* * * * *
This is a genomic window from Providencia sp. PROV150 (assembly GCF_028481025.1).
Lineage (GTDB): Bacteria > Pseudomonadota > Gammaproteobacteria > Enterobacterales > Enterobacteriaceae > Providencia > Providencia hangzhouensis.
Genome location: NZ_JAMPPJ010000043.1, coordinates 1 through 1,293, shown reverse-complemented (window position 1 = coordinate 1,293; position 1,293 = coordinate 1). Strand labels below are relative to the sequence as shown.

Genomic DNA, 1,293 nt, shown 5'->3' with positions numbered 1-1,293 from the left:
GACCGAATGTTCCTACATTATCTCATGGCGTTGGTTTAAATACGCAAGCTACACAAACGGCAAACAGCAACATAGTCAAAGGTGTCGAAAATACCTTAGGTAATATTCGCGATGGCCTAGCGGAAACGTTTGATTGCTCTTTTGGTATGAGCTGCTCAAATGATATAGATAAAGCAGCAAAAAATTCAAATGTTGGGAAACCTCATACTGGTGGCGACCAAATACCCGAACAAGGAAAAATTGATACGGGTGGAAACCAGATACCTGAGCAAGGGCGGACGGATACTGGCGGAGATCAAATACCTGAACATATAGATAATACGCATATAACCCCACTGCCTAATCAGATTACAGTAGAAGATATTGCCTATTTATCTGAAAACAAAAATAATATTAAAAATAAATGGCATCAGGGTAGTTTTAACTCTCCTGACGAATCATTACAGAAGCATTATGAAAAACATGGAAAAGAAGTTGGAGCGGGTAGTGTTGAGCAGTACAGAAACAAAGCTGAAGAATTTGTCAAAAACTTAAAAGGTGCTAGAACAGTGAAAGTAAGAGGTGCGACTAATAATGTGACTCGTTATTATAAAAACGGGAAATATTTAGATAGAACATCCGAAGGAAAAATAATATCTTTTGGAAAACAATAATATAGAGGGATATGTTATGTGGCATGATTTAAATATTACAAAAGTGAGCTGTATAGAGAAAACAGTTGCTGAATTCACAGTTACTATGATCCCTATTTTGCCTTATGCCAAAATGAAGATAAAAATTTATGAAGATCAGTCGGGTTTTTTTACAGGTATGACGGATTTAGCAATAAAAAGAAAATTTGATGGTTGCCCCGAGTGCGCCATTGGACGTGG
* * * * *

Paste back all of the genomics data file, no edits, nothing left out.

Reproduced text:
This is a genomic window from Providencia sp. PROV150 (assembly GCF_028481025.1).
Lineage (GTDB): Bacteria > Pseudomonadota > Gammaproteobacteria > Enterobacterales > Enterobacteriaceae > Providencia > Providencia hangzhouensis.
Genome location: NZ_JAMPPJ010000043.1, coordinates 1 through 1,293, shown reverse-complemented (window position 1 = coordinate 1,293; position 1,293 = coordinate 1). Strand labels below are relative to the sequence as shown.

Genomic DNA, 1,293 nt, shown 5'->3' with positions numbered 1-1,293 from the left:
GACCGAATGTTCCTACATTATCTCATGGCGTTGGTTTAAATACGCAAGCTACACAAACGGCAAACAGCAACATAGTCAAAGGTGTCGAAAATACCTTAGGTAATATTCGCGATGGCCTAGCGGAAACGTTTGATTGCTCTTTTGGTATGAGCTGCTCAAATGATATAGATAAAGCAGCAAAAAATTCAAATGTTGGGAAACCTCATACTGGTGGCGACCAAATACCCGAACAAGGAAAAATTGATACGGGTGGAAACCAGATACCTGAGCAAGGGCGGACGGATACTGGCGGAGATCAAATACCTGAACATATAGATAATACGCATATAACCCCACTGCCTAATCAGATTACAGTAGAAGATATTGCCTATTTATCTGAAAACAAAAATAATATTAAAAATAAATGGCATCAGGGTAGTTTTAACTCTCCTGACGAATCATTACAGAAGCATTATGAAAAACATGGAAAAGAAGTTGGAGCGGGTAGTGTTGAGCAGTACAGAAACAAAGCTGAAGAATTTGTCAAAAACTTAAAAGGTGCTAGAACAGTGAAAGTAAGAGGTGCGACTAATAATGTGACTCGTTATTATAAAAACGGGAAATATTTAGATAGAACATCCGAAGGAAAAATAATATCTTTTGGAAAACAATAATATAGAGGGATATGTTATGTGGCATGATTTAAATATTACAAAAGTGAGCTGTATAGAGAAAACAGTTGCTGAATTCACAGTTACTATGATCCCTATTTTGCCTTATGCCAAAATGAAGATAAAAATTTATGAAGATCAGTCGGGTTTTTTTACAGGTATGACGGATTTAGCAATAAAAAGAAAATTTGATGGTTGCCCCGAGTGCGCCATTGGACGTGG